Cignetti said that each running back in the room has good vision, enough balance and body control to run through tackles and enough short-area burst to also run by would-be tacklers. Rodney Hammond Jr. is listed as Pitt’s sole No. 2 running back, Vincent Davis and C’Bo Flemister share that “OR” designation at that No. 3 spot. And Daniel Carter lurks as a full back hybrid. Cignetti has confidence in the entire group.
In staying true to holding his cards tightly to his chest, Narduzzi feels that while Abanikanda is listed as the starter on the depth chart, the true test comes Thursday.
“(The running backs) can look talented against our defense, in a drill period,” Narduzzi said. “But for me, it is Thursday, 7 p.m. We’re going to find out who is that guy. We feel comfortable with all those guys in the backfield that not only can they make yards after contact, they can also protect the quarterback.”
The pass protection phase of being a running back has been an area of importance for all of Pitt’s running backs this offseason, and if Slovis is given enough time to step back and process his reads, his new wide receiving corps is talented enough to make plays. Even if they give Narduzzi chest pains.
The loss of Addison dominated the national discussion, but the addition of Mumpfield dominated the local discussion — and those who were actually paying attention nationally. He joined a constant in Jared Wayne, a deep threat in Jaylon Barden and a high-upside receiver in Jaden Bradley. And Bub Means also joined the room in the summer.
“Konata was in spring ball,” Narduzzi said. “Quick twitch. Got really good speed. He’s a playmaker, has really good hands. That’s what he does. Good knowledge of the offense. Really smart football player.
“Then Bub Means is a guy that came in the summer. He’s worked well with the rest of the receivers. He’s worked well with the quarterbacks. He’s huge. His thighs are bigger than yours. He’s a wideout. And he can run, okay? He’s probably a four-six guy. He’s long. He’s got good hands.”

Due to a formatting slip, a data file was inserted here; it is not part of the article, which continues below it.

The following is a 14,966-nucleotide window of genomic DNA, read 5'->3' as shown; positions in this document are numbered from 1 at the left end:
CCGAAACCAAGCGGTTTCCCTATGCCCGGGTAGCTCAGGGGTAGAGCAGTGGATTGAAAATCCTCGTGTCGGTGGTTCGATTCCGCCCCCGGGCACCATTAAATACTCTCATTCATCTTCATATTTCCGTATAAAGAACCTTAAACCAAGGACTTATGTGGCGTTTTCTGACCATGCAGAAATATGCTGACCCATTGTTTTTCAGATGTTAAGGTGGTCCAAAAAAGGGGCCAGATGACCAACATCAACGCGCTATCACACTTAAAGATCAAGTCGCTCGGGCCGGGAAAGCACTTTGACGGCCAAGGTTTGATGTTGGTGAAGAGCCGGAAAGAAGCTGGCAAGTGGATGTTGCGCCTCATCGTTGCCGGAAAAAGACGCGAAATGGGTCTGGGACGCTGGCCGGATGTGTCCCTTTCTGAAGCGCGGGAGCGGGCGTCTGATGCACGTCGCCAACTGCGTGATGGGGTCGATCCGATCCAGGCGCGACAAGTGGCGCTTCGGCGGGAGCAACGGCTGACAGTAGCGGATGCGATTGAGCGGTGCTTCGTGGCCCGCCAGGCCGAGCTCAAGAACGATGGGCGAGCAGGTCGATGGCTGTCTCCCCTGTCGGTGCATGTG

And when it comes to why the new-look wide receiving corps, which officially features Wayne and Means outside and Mumpfield in the slot, gives him chest pains, he wouldn’t exactly elaborate.
“Just drive me nuts,” Narduzzi said. “Leave it at that.” Could he elaborate?
“I wish I could,” He said. “I won’t.” He wouldn’t elaborate, but the pains don’t stem from being defensive-minded.
“Little detail stuff all the time. Little details. Got to be detailed.”
Okay. So, what does Cignetti think of his new wide receivers? It helps that wide receivers coach Tiquan Underwood is around.
“First off, (Mumpfield and Means are) both very talented,” Cignetti said. “Like Kedon, they have the experience. They’ve both had success at the college level already, they’ve got a tremendous coach in coach Underwood — who played in the National Football league and is a tremendous teacher — they’ve bought into the fundamentals and techniques we are reaching, and they’re both great kids.”
And it’s not just Mumpfield and Means that have bought into his and Underwood’s system either. Cignetti feels like the entire wide receiving corps is a great group that works hard and competes every single day.
The running backs room has depth, the wide receivers room has depth, even the quarterbacks room has depth and the offensive line room might have the most depth of all.
When a team loses a Heisman finalist quarterback and Biletnikoff Award-winning wide receiver, the offense is supposed to fall off a cliff. That isn’t the case with Pitt. It’s a deep, talented offense that has a new quarterback and wide receiver duo in Slovis and Mumpfield and returns the offensive line, four running backs (plus Flemister), a couple of stud wide receivers (plus Mumpfield and Means) and a freshman All-American tight end in Gavin Bartholomew.
The offense may not score 40 points a game in 2022, but it’s a unit that will move the ball downfield with balance and put points on the board.